Why You Should Consider Making Your Own Chile Spice Blends

There are so many reasons to add chile powder to dishes. You may be someone who loves to live on the edge and take as much heat as possible. Others, however, simply enjoy the additional jolt of flavor. While crushed red chile flakes, made from a mix of peppers found in the capsicum annuum family, have taken center stage in many pantry cabinets throughout the United States as the go-to dried chile, let's not forget about the rest of our options (via Bon Appetit). In fact, many traditional dishes around the globe are based on different kinds of chiles.

Chiles not only range in level of spiciness but can also have various flavor profiles, which can add extreme amounts of variety to a dish. As explained by Chili Pepper Madness, ancho peppers, which are the dried form of poblano peppers, are better known for their smoky flavor — while still having a moderate heat level, of course. These peppers are extremely popular in Mexican cuisine but could easily complement various dishes. Given the different flavors and heat levels found in different chiles, why not consider making your own blends?

Homemade chile blends are an easy way to add variety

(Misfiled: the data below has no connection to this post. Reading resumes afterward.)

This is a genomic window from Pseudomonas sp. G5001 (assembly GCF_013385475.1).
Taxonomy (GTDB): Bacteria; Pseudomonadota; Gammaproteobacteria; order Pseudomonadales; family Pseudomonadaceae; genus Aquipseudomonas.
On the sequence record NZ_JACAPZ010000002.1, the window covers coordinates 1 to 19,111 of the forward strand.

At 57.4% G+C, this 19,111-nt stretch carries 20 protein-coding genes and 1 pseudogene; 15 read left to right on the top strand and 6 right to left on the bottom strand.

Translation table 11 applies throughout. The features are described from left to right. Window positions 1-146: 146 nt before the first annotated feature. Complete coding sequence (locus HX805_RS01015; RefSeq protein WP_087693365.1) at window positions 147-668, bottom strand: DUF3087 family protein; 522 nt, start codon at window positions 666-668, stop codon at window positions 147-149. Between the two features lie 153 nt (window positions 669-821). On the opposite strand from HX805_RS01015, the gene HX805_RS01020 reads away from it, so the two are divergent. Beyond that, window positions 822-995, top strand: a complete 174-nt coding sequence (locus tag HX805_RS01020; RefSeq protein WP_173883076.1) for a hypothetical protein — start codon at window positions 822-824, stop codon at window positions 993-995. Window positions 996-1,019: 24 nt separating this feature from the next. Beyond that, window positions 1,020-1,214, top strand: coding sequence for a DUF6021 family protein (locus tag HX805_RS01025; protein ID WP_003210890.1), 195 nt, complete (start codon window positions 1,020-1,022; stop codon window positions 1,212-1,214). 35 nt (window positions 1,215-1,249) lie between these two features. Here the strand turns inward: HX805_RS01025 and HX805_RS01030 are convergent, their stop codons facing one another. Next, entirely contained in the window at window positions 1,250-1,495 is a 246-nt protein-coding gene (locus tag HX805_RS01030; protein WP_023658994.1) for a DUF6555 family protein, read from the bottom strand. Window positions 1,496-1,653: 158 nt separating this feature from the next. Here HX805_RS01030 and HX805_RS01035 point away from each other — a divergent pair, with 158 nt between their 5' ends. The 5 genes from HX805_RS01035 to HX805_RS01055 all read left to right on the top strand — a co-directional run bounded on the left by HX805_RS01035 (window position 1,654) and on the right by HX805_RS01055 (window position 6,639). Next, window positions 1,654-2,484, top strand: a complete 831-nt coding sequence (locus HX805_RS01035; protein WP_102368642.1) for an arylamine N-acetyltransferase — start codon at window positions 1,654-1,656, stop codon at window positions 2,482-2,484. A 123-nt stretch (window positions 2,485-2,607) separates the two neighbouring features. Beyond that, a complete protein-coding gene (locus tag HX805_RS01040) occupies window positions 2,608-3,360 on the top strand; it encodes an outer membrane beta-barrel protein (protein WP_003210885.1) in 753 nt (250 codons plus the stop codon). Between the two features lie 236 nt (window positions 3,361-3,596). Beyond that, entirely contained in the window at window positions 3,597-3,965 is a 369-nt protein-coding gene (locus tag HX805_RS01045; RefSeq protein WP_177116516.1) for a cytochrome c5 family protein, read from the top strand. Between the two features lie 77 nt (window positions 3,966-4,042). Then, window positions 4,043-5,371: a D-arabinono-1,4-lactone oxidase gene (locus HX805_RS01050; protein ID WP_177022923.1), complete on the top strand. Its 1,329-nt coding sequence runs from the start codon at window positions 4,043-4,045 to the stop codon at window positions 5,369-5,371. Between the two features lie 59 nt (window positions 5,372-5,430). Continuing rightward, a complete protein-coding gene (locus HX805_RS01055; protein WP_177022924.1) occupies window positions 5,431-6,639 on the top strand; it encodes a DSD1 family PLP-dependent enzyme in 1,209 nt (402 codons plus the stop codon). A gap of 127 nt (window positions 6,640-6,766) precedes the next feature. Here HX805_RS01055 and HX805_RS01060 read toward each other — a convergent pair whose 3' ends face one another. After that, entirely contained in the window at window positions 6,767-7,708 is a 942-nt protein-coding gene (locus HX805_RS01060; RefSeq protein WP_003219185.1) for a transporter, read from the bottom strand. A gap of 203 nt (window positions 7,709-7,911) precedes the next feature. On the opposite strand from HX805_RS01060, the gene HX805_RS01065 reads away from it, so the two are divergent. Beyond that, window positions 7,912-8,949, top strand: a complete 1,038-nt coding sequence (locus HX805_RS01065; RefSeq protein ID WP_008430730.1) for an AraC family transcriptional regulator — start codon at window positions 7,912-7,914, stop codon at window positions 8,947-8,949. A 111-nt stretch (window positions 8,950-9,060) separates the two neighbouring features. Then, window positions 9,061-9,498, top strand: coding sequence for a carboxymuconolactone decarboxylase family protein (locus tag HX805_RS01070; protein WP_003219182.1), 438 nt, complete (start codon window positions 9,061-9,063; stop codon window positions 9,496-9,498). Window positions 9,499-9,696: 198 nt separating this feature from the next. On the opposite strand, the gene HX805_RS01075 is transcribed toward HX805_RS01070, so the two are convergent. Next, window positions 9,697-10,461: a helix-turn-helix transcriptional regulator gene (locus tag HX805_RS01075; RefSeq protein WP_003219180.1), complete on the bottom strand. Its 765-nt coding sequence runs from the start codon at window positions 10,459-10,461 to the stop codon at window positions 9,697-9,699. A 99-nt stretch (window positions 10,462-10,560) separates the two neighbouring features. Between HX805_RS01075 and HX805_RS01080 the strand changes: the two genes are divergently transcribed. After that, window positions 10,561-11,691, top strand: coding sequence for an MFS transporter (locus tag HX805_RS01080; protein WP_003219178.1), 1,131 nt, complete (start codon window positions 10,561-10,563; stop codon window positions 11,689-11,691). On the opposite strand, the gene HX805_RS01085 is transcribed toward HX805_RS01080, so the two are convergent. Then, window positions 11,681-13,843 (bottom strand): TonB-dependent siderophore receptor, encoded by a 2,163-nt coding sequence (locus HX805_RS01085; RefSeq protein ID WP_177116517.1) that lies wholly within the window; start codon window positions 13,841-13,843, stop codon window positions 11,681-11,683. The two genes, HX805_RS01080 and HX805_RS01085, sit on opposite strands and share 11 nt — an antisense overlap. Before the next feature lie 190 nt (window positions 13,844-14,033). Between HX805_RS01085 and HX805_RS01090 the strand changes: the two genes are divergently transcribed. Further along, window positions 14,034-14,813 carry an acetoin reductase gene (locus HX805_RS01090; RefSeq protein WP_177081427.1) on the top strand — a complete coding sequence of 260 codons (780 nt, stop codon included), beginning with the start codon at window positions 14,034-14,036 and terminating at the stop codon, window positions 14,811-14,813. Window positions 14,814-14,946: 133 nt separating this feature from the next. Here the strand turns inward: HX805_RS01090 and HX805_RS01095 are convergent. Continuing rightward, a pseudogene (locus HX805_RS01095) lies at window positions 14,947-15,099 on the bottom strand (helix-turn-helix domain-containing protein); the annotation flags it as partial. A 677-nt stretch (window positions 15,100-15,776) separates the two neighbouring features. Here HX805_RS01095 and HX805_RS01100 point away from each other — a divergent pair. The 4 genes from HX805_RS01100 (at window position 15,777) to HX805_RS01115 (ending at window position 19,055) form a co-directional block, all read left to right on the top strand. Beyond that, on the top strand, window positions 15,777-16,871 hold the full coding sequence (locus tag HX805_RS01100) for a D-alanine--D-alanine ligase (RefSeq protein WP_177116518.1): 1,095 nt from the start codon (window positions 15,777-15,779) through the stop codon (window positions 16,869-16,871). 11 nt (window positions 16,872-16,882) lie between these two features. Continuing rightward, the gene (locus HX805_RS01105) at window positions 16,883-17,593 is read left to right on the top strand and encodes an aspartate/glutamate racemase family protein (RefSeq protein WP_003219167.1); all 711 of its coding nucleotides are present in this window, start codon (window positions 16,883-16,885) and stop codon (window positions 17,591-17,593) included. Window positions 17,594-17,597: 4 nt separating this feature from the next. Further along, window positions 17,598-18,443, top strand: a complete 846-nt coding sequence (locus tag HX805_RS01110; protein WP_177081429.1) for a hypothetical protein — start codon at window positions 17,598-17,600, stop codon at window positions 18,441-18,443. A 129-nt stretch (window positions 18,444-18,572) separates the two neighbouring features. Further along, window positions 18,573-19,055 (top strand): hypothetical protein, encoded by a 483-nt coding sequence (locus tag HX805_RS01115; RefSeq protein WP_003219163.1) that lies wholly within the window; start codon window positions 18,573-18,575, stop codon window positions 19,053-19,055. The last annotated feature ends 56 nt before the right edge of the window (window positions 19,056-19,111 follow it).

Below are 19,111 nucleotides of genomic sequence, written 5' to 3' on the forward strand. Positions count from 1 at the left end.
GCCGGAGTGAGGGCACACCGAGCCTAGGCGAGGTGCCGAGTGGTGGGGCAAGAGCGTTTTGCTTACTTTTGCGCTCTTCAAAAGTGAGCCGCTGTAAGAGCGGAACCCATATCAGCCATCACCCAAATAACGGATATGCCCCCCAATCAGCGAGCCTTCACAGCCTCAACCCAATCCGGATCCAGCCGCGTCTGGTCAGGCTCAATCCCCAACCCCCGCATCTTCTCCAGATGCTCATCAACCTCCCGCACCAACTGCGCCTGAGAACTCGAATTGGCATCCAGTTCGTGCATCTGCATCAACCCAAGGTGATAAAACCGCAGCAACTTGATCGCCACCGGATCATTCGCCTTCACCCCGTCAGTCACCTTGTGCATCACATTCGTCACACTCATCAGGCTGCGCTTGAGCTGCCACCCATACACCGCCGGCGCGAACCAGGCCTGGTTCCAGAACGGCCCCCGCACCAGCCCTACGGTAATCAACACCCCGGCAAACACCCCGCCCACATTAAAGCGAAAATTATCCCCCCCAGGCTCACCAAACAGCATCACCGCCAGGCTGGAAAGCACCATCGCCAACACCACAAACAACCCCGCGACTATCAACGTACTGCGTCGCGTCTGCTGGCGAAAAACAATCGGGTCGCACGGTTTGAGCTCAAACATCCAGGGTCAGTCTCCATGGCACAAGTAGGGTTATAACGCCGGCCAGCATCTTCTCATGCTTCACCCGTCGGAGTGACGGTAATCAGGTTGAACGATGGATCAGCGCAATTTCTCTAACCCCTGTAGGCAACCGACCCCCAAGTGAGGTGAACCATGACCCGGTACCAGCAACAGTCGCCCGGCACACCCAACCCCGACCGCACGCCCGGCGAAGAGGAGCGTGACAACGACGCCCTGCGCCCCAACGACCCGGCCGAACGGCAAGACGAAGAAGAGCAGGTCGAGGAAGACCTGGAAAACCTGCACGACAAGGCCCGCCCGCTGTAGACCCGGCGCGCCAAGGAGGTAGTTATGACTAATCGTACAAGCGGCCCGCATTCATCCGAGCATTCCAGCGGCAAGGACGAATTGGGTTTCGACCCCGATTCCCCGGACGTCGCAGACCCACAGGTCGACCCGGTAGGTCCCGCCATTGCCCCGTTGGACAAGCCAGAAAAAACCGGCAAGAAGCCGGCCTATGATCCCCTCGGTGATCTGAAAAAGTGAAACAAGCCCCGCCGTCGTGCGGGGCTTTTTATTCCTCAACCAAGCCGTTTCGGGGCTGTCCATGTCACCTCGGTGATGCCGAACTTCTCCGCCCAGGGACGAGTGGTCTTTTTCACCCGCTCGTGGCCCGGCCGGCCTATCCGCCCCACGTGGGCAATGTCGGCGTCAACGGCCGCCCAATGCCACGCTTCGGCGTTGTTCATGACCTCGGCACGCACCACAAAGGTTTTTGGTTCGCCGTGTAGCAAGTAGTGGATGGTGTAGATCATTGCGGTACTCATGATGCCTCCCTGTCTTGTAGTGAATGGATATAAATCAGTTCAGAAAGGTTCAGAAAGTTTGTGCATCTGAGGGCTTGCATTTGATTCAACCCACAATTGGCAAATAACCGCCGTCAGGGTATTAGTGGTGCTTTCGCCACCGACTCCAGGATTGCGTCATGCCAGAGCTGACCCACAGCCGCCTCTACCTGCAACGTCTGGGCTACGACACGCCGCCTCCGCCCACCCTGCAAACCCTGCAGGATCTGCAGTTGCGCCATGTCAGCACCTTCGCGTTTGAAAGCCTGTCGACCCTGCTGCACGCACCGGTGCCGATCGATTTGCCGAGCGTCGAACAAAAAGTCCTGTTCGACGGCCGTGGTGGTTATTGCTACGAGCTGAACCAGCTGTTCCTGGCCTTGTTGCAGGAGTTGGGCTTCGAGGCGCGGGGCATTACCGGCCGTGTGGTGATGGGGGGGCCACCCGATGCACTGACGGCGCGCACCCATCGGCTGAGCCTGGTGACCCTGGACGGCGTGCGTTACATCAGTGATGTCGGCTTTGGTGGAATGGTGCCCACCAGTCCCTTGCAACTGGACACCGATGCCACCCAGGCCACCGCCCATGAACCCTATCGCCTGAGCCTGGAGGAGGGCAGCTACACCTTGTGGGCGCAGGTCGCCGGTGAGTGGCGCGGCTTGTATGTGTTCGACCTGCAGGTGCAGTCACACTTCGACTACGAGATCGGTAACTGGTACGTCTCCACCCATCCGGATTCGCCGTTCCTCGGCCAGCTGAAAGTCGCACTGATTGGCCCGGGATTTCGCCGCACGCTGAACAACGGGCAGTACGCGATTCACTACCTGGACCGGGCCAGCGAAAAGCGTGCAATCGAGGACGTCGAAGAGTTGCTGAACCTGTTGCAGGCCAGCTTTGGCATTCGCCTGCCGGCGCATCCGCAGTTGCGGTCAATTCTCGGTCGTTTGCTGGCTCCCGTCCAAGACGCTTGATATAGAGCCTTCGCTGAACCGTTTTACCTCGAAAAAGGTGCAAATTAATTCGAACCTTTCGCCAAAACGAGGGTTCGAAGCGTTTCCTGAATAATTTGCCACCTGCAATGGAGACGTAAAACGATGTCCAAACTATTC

While there are many reasons to make your own chile blends, many cooks strive to create a blend that suits their desired spice level. Serious Eats notes that some parents have taken to blending chile powders as a way of slowly increasing the heat levels their children can tolerate. Of course, this could also be a great approach for adults. After all, many dishes benefit from the depth of flavor created by chiles. Anyone who is only using a minimal amount in fear of the dish becoming too spicy risks missing out on the wonderful flavors developed by using chiles.

While many associate peppers mostly with heat, in reality, they are so much more than that. Playing around with different chiles and creating your own chile blends at home is a great place to start to reshape this mindset. 

Start by familiarizing yourself with different chiles and their characteristics. Next, purchase dried chiles, remove the seeds and stems, and bake them for 10-15 minutes at 250 degrees Fahrenheit. This helps to dehydrate the chiles further. Once cooled, grind them in a coffee or spice grinder, and voila (via Jess Pryles). Either use these chile spices on their own for an intense flavor or blend them together to create complex flavors. Once you have created a blend that can become a pantry staple, it's time to dive deeper into fresh and dried whole peppers!